New program gives students a voice


Photo by Isabella Ngwana.

On January 15, 2022, WCHS freshman Morgan Nkamshire reflects on her overall experience during the 2021-2022 school year so far so that she can provide her thoughts and suggestions at the next Student’s Voices meeting.

By Isabella Ngwana, Staff Writer

Lack of attention towards student needs, emotions being dismissed and not having a sense of belonging dwells on the thoughts of WCHS students. WCHS students often complain about the administration not considering their overall well-being. There has not been much previous advocacy for student suggestions within school regulations, but on Feb. 9 a group of students was invited during Pride for an opportunity to open up to administrators. 

“Mr. Miller and I wanted to start the Bulldog Student Voice Forum as a way to get feedback from students about their experiences at Churchill. It is actually one small piece of a greater equity initiative that the school’s leadership team has been working on.” school administrator Monica Taliani said. 

Mr. Miller and Ms. Taliani brought students together to discuss topics that ranged from bullying to overall school policies. Students responded to an anonymous survey that allowed them to fully express themselves without feeling the need to answer. The administration was open to many questions students carried with them into the meeting, preparing a safe, inclusive environment.

“Student’s Voices is a great opportunity for students to express their sentiments about school because it’s hard to get your point across to staff when there are so many students and so little time. Student Voices helps put a spotlight on important issues at the school,” WCHS freshman Daniela Corona Shtruman said.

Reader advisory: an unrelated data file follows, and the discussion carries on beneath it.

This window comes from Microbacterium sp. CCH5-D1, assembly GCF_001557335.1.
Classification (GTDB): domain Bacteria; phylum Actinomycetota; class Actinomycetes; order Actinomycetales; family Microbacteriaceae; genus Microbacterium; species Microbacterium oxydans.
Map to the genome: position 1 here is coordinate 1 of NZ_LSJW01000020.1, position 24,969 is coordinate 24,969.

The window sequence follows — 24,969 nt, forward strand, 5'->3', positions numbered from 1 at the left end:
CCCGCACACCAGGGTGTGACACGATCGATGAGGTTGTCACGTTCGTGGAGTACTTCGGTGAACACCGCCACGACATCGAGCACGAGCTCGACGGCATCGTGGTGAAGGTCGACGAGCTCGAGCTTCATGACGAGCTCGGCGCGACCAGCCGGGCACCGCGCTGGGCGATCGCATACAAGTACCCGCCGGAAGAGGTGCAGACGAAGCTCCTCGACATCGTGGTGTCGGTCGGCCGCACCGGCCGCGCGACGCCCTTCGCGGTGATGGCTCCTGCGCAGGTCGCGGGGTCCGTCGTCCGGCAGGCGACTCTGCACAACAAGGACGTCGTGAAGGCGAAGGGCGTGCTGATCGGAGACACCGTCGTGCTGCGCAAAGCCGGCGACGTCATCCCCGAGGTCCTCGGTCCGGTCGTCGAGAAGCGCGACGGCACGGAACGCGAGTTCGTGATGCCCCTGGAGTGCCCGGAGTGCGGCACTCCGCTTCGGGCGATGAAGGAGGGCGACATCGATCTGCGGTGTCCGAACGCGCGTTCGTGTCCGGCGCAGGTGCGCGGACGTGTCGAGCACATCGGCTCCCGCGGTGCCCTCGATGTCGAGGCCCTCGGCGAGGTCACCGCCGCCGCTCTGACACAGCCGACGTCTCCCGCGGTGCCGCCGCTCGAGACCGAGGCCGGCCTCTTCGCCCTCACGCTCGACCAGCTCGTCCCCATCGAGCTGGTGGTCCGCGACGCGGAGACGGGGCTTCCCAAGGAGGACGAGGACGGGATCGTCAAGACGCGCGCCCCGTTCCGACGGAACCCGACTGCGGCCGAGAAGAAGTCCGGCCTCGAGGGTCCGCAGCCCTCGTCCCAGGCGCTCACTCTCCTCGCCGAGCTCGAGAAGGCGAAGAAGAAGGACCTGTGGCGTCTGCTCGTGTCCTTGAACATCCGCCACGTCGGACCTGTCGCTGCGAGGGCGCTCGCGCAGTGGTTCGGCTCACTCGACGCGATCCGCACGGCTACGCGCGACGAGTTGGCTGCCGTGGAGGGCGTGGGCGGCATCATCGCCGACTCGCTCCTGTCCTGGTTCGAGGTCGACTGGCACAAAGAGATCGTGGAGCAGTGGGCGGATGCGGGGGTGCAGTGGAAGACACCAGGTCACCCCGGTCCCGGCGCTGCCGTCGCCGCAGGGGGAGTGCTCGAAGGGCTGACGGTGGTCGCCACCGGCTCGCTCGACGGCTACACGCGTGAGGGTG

Students have been adjusting to the overall changes from their bedrooms to classroom desks. The lack of connection to teacher help has been complicated for everyone involved. 

“The biggest challenge our school has seen in response to transitioning students back to a physical school building from online learning has been the impact on socio-emotional well-being. Many students have reported being overwhelmed by the increase of rigor in classes over those from last year. Both our freshman and sophomore classes are coming into Churchill with no in-person learning since they were in middle school. It is a big adjustment,” Taliani said.

With Student’s Voices meetings, the WCHS administration plans to work on building back social-emotional skills students lost during the pandemic. Many WCHS students lost the opportunity to create friends and communicate their sentiments with peers. 

“[It has] been really hard as students haven’t had to interact with their peers in person for a long time. It was easier to deal with having a bad hair day, an outfit that doesn’t look how you hoped, or an argument with a friend when you could simply mute your sound and video,” Tailani said. “You can’t disengage like that when you are in the school building. It is forcing students to have to cope on the spot, and those are skills that we haven’t been growing or practicing for a couple of years.” 

WCHS students and staff have a lot to work on to achieve normalcy. As the administration takes the opportunity to learn about students’ hardships and personal experiences of students, it strengthens the WCHS community.

“Everything has changed. We are all facing a new world that has evolved so much and in ways that we could have never imagined before the pandemic. Being able to anticipate what is coming next helps people feel prepared and grounded. I think we are all still a little cautious moving forward because we have all been shaken. I am so proud of our school community. I think that in the face of the tremendous changes going on, I do see the community as a whole adjusting and adapting as we move forward through the unknowns,” Taliani said.